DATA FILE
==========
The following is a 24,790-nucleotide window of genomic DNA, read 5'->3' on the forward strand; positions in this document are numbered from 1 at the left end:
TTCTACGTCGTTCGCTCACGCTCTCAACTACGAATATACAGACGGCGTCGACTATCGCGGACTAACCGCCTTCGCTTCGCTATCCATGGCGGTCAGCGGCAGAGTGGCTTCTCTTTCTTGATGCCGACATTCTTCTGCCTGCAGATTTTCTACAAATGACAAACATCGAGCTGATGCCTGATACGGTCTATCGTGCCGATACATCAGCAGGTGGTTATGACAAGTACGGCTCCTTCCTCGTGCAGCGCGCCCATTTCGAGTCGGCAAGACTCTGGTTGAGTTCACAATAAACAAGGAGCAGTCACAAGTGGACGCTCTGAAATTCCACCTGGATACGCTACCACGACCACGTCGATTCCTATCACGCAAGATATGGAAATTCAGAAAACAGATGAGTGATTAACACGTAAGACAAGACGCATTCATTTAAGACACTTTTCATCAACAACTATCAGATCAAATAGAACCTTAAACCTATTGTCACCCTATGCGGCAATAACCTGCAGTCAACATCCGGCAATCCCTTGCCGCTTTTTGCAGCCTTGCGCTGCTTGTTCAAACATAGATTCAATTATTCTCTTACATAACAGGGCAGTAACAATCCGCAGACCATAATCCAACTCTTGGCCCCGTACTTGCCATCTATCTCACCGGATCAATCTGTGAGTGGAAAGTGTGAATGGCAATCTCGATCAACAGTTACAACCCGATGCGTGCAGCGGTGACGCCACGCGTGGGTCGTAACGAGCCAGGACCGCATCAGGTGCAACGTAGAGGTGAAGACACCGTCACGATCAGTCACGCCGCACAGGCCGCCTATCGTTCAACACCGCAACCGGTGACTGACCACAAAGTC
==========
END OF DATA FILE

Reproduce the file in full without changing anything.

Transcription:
The following is a 24,790-nucleotide window of genomic DNA, read 5'->3' on the forward strand; positions in this document are numbered from 1 at the left end:
TTCTACGTCGTTCGCTCACGCTCTCAACTACGAATATACAGACGGCGTCGACTATCGCGGACTAACCGCCTTCGCTTCGCTATCCATGGCGGTCAGCGGCAGAGTGGCTTCTCTTTCTTGATGCCGACATTCTTCTGCCTGCAGATTTTCTACAAATGACAAACATCGAGCTGATGCCTGATACGGTCTATCGTGCCGATACATCAGCAGGTGGTTATGACAAGTACGGCTCCTTCCTCGTGCAGCGCGCCCATTTCGAGTCGGCAAGACTCTGGTTGAGTTCACAATAAACAAGGAGCAGTCACAAGTGGACGCTCTGAAATTCCACCTGGATACGCTACCACGACCACGTCGATTCCTATCACGCAAGATATGGAAATTCAGAAAACAGATGAGTGATTAACACGTAAGACAAGACGCATTCATTTAAGACACTTTTCATCAACAACTATCAGATCAAATAGAACCTTAAACCTATTGTCACCCTATGCGGCAATAACCTGCAGTCAACATCCGGCAATCCCTTGCCGCTTTTTGCAGCCTTGCGCTGCTTGTTCAAACATAGATTCAATTATTCTCTTACATAACAGGGCAGTAACAATCCGCAGACCATAATCCAACTCTTGGCCCCGTACTTGCCATCTATCTCACCGGATCAATCTGTGAGTGGAAAGTGTGAATGGCAATCTCGATCAACAGTTACAACCCGATGCGTGCAGCGGTGACGCCACGCGTGGGTCGTAACGAGCCAGGACCGCATCAGGTGCAACGTAGAGGTGAAGACACCGTCACGATCAGTCACGCCGCACAGGCCGCCTATCGTTCAACACCGCAACCGGTGACTGACCACAAAGTC